On the other hand, a lack of consensus may make the understanding and defining of a concept the primary foci of surrounding research. Without a definitive concept understanding the application of gender as a concept becomes much more difficult and therefore could undermine the ultimate goal of feminism, gender equality.

The criticism of the consensus of gender as a concept can also be intrinsically linked to its historical basis in feminist literature. Most feminist writers and academics understand and define gender to be based on dualistic conception of men and women. This can be seen throughout literature that surrounds social and political studies alike. The use of concepts such as feminine and masculine when classifying political violence, and the use of binary gender as a lens in which to study the effects of social and political inequality undermine the developments that have taken place within the concept of gender and gender identity. The continuation of binary gender as a lens of comparative study when it comes to inequality also highlights the prominent issues that surround the consensus and classification of present day gender and gender identity. The concept of gender altogether relates to a developing and in its current form, a concept that is little understood. Without the encompassing of all genders and gender identities it is not possible to come to a consensus on gender as a concept in any sector or studies, let alone in social and political spheres where the lens of gender is used so prominently. In order to better understand the concept of gender and gender identity, studies into the representation of all genders and gender identities must take place. For the concept to remain relevant and for a consensus to be achieved it must encompass the present understanding of gender and gender identity as opposed to what has been previously understood. It is therefore, paramount that the study and formation of a cohesive concept that encompasses what we have previously understood about gender and the developments that have recently taken place in gender and gender identity to be formulated. This would enable both a better understanding of the concept itself and enable a better application of the concept. Without this development and cohesion the concept may well remain irrelevant to present day discussion and eventually become redundant.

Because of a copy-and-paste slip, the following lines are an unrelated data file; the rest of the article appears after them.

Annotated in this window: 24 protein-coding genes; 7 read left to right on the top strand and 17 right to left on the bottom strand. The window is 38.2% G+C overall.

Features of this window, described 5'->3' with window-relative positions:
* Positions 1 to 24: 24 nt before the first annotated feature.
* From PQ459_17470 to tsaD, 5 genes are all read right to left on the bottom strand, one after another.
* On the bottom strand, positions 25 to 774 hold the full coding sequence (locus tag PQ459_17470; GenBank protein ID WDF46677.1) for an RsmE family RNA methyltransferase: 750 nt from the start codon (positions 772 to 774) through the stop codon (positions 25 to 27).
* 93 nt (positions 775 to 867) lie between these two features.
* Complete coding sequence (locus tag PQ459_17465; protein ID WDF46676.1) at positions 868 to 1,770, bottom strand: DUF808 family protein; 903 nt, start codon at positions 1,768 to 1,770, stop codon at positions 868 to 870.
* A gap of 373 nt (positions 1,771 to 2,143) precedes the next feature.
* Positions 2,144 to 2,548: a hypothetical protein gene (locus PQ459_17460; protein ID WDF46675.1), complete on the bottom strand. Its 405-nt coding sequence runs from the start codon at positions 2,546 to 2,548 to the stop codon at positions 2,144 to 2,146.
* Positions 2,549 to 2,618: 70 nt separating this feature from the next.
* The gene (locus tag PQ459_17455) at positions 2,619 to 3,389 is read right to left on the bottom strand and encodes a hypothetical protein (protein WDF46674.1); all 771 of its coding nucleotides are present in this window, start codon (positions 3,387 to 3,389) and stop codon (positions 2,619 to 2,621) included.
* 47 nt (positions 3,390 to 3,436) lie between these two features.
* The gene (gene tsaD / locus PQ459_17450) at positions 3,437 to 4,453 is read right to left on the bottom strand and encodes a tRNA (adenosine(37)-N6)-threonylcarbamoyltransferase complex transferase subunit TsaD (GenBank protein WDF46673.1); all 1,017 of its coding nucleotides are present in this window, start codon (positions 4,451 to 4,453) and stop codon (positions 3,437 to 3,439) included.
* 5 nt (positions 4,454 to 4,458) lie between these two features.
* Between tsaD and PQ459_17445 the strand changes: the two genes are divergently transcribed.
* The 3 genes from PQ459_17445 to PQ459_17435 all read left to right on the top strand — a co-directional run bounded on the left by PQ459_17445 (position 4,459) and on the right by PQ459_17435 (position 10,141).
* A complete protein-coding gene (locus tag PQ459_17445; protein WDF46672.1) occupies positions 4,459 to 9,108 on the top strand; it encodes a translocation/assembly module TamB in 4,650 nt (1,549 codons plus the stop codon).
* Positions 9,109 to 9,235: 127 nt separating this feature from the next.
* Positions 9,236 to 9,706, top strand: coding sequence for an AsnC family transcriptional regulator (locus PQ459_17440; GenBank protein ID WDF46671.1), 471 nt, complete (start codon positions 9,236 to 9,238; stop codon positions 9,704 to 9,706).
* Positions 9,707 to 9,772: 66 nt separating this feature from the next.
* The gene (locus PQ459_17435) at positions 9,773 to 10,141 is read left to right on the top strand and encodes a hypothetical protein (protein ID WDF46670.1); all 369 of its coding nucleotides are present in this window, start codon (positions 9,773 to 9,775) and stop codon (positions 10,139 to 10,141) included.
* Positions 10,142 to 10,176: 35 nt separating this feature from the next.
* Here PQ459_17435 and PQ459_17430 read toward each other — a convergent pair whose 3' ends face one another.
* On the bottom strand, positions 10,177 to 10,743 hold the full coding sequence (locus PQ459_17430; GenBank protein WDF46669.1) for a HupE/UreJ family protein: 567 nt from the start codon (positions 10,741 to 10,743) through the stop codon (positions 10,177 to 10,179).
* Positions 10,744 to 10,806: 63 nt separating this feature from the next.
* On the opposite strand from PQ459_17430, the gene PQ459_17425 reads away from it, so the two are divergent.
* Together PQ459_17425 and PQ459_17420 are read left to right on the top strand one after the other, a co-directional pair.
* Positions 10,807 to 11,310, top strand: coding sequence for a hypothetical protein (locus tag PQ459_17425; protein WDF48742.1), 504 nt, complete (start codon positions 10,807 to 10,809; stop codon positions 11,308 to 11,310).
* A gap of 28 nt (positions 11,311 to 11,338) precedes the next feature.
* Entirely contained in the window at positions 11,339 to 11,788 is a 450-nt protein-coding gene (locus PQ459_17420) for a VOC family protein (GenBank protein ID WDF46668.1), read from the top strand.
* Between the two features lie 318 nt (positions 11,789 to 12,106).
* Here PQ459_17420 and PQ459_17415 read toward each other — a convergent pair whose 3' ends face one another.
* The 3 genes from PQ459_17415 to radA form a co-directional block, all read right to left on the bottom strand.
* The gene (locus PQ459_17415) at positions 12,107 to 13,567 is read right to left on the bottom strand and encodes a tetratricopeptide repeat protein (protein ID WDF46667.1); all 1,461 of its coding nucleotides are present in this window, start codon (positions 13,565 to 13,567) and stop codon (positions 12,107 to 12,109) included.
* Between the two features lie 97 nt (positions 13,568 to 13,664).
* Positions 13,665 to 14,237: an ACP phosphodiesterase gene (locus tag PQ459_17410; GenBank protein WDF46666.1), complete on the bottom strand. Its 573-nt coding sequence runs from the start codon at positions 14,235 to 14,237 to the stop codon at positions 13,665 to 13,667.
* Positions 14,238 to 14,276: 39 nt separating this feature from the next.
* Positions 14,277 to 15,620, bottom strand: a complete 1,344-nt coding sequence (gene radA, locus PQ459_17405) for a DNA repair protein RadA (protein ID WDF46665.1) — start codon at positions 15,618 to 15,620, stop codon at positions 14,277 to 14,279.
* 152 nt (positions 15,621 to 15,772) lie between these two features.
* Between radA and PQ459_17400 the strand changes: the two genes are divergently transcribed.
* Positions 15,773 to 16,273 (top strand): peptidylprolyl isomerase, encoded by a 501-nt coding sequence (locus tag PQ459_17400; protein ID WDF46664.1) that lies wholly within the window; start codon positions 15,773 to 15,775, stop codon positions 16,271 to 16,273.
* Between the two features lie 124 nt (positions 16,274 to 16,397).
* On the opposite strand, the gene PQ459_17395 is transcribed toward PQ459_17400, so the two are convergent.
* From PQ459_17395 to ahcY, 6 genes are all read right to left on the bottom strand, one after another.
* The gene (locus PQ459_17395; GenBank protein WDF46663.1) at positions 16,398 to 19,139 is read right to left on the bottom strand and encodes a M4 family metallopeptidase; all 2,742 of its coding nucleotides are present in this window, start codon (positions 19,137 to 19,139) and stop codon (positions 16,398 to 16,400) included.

Image Credit: Canva Images


De Beauvoir, S. (1949) Le Deuxième Sexe. Published: Editions L’Harmattan 

Firestone, S. (1970) The Dialectic of Sex. Published: William Morrow and Company 

Hawkesworth, M. (2006). Globalisation and Feminist Activism. Published: Rowman and Littlefield 

Mazur, A and Goertz, G (2008) Politics, Gender and Concepts: Theory and Methodology. Published: Cambridge University Press

Money, J., Hampson, J. G., & Hampson, J. L. (1957). Imprinting and the establishment of gender role. Archives of Neurology & Psychiatry, 77, 333–336. 

Oakley, A. Prof. (2015) Sex, Gender and Society. Published: Ashgate Publishing, Ltd 

Oxford Dictionary (2018) Definition: Gender. 

Available at: (Accessed: 12th March 2018)

Rubin, G. (1975). The traffic in women: Notes on the “political economy” of sex. In R. R. Reiter (Ed.), Toward an anthropology of women (pp. 157–210). New York: Monthly Review Press. 

Stoller, R. Dr. (1984) Sex and Gender: The Development of Mascultinity and Femininity. Published: Karnac Books